Backstory: About 15 years ago, I toyed with the idea of getting my Masters in Fine Arts. Embedded in an otherwise unmemorable application packet was a journal paper whose subject would be even less memorable had it not the dual distinction of being off-putting and incomprehensible. Worse—I had to write an essay about it.
Its thesis, as best I could tell, was that the liberal arts are threatened by the rise of professional studies, but to be TRULY SUCCESSFUL PROFESSIONALS (all caps, underscore), students need a thorough grounding in the humanities. That essay stands as the only rant I’ve ever written. Here’s the gist of it. ________________
The rapid rise of professional schools has knocked the bejesus out of the classical mainstay of higher education: the liberal arts. Engineering, industrial relations, neurobiology—these are complex, demanding studies; the kids have already learned to read and write (sort of); for them and their teachers the divagations of Dante and John Donne mean next to nothing.
Only the fierce belief that you can’t lay claim to a real education without some acquaintance with liberal studies keeps many of these schools and programs this side of the sod.
Yet even back in the day when the first universities were coming online, the humanities were a sideline of sorts. Most university students came from to a small but powerful elite—from a social class that wasn’t allowed to work, but only to rule: a prerogative that needed no dispensation or degree.
And if you dropped out? Big whoop. Defending land and castle, God and honor—these young aristocrats knew where their priorities lay. Still, times change, and slowly they were surrounded, then swamped in a sea of merchants and artisans.
Those folks didn’t need a diploma to enter a profession. Even into the early 20th century lawyers and doctors—of the common, country sort, anyway—often apprenticed. But if your parents were pretentious and well heeled (or frugal) enough, sure, the study of Greek and Latin could be an edifying thing. Could lead to professional contacts, too.
For many young fellows, the university was functionally analogous to the finishing school for ladies. It provided the ostentation, the intellectual spit ’n’ polish, which made a man a truly successful professional. By the standards of the times this was the value, and worth it.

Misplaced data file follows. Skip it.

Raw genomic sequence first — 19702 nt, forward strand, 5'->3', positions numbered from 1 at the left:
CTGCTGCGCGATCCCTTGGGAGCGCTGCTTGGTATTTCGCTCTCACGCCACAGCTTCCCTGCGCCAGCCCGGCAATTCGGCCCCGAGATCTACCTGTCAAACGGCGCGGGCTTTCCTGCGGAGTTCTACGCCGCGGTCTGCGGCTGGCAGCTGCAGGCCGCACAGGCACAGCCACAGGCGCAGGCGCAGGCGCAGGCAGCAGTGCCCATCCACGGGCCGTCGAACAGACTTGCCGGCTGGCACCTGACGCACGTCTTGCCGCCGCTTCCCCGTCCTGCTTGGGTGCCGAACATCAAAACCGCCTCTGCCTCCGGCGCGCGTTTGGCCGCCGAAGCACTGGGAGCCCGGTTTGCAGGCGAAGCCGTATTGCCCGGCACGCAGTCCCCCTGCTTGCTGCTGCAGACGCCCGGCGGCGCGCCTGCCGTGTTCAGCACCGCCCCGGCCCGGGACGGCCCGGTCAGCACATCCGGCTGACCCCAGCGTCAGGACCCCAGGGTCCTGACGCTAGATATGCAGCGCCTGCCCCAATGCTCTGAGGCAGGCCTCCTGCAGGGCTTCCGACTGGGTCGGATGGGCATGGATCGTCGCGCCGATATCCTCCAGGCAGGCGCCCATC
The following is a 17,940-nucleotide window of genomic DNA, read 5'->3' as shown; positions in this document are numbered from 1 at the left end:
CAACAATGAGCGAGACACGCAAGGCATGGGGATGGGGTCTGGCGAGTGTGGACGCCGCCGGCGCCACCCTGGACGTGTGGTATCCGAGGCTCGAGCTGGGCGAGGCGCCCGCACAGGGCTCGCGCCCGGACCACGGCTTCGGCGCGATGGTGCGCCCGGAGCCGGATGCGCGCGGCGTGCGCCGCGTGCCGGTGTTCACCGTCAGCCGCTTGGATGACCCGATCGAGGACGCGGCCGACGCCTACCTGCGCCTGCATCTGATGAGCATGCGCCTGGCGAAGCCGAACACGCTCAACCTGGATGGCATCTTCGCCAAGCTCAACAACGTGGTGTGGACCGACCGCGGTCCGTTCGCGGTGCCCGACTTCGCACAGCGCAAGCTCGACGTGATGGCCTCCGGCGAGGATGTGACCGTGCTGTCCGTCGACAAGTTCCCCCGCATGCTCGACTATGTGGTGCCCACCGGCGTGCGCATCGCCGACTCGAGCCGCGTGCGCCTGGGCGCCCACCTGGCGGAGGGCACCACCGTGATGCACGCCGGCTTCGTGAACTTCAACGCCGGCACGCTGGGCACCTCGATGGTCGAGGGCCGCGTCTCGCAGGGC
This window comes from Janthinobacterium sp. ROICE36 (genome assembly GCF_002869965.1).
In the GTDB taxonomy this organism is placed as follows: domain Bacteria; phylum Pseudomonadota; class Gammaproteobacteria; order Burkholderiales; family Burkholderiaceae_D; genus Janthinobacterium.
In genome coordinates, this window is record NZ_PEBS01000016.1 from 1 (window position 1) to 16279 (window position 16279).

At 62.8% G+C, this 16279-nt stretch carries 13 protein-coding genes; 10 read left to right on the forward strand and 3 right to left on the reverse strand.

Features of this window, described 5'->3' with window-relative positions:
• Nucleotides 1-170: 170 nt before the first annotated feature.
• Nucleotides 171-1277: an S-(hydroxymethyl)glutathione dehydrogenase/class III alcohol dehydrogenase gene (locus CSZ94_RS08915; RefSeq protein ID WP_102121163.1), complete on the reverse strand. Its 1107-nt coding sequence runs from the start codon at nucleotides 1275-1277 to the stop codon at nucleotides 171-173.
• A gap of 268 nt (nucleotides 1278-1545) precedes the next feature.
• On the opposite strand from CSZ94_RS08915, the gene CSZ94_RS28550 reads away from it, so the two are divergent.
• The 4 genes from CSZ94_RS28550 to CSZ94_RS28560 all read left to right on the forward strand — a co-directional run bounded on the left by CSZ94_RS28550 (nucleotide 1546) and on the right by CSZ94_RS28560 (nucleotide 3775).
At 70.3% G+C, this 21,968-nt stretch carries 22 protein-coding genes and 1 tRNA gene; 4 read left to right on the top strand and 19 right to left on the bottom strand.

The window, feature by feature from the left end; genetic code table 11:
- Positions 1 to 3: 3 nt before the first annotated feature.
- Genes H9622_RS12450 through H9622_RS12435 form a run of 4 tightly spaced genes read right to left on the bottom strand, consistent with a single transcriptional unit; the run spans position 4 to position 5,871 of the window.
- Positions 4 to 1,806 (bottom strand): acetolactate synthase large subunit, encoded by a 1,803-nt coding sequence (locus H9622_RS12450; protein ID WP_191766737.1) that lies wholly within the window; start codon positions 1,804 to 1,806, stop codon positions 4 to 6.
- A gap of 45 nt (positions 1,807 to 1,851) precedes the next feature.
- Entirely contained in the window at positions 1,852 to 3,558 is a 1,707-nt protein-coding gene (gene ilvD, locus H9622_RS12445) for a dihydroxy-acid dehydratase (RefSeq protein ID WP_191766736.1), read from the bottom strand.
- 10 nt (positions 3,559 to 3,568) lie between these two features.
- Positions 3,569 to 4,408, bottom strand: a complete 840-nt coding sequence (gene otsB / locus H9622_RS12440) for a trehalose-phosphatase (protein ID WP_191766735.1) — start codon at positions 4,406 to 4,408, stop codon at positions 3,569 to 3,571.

Yet through the history of higher education runs the thread, the concept, of the humanities as a moral improving force, a baptism in the fount of reason: as enlightenment. And so to the old liberal studies has been added a new liberal ideal: that everyone, however educable, benefit from a liberal education.
For sure, during the past century millions of people—children of immigrants, laborers, slaves, hicks—owe a debt of gratitude to the liberal arts for sweeping changes in their prospects for a decent life. A better life.
Thus has risen a new set of axioms about the value of the humanities—that they provide a core of cultural inclusiveness and critical acuity essential to democratic humanism. At times—sure. Yet not reliably enough for this trite and tired twaddle about truly successful professionals who might be successful—truly successful—for a host of reasons having little to do with the education they endured.
In our “you want fries with that?” world, I say successful people are those who find fulfillment in whatever fascinates them, who duck or deny the pressure to conform to someone else’s enthusiasms and not their own. And with luck, they don’t get married to a label that gives only the crudest indication of who they really are.
Our careers shape and define us whether we accomplish what we value or not—far more poignantly if we do not. To really think, to be moved by ideas, by the vast sweep of human creativity and sorrow over tens of thousands of years, let alone the stunning richness of the natural worlds within and without us—to have it reduced to this, that we need a liberal arts background to be truly successful professionals, losing ourselves in some quasi-identity, thinking the label is us—I will defend the humanities for a host of reasons, but never this.